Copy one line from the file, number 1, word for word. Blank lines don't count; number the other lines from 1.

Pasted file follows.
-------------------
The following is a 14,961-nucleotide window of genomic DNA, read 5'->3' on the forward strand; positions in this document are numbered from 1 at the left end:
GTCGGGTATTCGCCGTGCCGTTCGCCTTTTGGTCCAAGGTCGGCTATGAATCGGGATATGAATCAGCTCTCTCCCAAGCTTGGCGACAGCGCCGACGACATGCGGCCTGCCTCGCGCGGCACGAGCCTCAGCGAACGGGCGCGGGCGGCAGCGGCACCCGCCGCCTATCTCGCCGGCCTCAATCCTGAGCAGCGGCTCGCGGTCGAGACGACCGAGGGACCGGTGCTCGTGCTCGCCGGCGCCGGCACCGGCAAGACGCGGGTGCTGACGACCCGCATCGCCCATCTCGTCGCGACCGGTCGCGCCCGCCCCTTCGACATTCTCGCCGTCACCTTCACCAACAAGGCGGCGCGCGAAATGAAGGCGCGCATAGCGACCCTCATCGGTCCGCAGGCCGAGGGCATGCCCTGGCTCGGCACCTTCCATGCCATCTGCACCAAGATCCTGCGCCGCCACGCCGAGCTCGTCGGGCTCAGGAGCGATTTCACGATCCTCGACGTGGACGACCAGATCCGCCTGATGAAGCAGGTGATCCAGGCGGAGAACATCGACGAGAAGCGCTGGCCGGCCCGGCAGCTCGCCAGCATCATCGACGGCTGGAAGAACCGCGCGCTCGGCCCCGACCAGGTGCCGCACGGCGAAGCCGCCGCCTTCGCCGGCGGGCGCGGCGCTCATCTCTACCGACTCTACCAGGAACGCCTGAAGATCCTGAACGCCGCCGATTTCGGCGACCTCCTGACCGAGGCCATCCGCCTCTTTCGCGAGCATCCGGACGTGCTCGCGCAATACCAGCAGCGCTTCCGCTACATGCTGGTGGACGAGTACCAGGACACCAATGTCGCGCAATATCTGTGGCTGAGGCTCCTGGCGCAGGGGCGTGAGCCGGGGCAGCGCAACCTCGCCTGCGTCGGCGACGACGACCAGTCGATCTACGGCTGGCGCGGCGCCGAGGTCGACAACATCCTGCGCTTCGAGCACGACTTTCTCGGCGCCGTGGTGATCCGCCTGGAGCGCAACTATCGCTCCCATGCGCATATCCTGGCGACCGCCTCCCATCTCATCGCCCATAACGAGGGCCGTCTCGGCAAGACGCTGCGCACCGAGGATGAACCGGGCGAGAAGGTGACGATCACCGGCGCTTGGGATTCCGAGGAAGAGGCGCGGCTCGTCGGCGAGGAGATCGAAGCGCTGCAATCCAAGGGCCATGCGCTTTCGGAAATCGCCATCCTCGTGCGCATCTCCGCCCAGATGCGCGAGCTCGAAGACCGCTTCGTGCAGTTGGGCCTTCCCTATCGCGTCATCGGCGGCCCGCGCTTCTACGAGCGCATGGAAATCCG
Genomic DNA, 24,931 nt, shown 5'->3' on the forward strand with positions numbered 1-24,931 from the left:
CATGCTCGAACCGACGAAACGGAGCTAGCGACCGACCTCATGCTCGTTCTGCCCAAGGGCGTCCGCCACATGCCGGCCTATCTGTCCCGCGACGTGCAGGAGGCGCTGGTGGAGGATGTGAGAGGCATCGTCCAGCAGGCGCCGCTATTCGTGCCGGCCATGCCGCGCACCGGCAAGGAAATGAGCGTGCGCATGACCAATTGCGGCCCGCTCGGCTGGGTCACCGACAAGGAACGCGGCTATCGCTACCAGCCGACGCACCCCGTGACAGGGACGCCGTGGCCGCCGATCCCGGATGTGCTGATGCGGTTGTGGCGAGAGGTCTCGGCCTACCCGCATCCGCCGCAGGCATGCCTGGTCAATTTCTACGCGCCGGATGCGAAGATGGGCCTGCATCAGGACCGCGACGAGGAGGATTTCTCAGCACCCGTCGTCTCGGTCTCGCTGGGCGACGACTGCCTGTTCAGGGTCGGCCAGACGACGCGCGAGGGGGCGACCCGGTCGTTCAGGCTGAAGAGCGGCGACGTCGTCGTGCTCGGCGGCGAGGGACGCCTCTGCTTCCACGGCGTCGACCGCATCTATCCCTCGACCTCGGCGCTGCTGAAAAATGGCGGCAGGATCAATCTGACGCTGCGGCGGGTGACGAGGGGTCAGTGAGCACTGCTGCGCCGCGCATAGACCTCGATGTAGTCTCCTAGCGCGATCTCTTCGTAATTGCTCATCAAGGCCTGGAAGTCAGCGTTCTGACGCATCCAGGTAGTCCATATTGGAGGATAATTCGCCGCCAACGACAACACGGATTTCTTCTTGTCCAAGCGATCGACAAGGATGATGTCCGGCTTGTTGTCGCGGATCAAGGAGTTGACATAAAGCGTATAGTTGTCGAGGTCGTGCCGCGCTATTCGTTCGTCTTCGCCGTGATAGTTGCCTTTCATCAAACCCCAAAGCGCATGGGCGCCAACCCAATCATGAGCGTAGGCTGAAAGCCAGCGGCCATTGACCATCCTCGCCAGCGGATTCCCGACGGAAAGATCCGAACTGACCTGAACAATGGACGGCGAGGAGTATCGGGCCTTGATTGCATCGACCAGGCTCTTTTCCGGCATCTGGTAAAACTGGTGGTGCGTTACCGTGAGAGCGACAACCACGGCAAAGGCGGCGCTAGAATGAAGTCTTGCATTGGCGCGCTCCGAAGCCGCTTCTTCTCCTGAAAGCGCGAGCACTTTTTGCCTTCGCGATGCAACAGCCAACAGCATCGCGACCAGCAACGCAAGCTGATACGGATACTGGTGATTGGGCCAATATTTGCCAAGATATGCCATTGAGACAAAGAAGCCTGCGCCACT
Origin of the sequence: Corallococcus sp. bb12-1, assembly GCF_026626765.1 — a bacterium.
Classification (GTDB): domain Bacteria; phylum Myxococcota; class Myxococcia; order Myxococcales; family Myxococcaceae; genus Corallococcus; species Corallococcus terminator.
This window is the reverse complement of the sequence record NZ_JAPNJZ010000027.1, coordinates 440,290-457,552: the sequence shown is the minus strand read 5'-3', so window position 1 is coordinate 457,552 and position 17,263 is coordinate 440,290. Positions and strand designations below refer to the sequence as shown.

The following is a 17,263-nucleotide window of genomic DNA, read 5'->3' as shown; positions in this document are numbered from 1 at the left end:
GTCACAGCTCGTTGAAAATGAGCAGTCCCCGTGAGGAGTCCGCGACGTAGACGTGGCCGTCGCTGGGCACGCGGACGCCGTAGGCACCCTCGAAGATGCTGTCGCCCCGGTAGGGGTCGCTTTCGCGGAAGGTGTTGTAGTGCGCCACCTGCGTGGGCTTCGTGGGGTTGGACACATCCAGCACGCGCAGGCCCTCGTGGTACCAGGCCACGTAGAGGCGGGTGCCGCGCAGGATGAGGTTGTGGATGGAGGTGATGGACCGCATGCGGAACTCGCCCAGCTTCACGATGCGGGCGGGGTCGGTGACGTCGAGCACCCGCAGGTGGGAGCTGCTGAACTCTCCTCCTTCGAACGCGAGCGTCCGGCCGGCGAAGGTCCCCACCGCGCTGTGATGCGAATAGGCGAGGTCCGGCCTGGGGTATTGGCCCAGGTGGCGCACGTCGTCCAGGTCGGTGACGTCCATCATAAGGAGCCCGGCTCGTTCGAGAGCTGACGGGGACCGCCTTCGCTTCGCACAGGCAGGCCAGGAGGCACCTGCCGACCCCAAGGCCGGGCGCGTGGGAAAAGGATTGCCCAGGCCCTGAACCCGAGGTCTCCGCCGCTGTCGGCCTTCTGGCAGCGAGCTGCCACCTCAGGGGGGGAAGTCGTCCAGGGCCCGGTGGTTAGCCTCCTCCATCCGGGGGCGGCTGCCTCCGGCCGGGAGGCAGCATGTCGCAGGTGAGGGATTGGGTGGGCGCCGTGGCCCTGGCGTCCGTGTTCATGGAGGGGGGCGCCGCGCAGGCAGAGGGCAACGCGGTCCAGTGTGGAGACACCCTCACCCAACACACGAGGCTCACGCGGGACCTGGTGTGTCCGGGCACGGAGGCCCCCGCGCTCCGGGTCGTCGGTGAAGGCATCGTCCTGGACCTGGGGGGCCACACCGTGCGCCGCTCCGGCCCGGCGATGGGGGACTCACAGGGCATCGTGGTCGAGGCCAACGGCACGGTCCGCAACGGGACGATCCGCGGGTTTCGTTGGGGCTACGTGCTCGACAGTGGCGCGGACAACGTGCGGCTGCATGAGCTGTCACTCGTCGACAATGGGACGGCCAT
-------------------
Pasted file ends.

The following is a 14,961-nucleotide window of genomic DNA, read 5'->3' on the forward strand; positions in this document are numbered from 1 at the left end: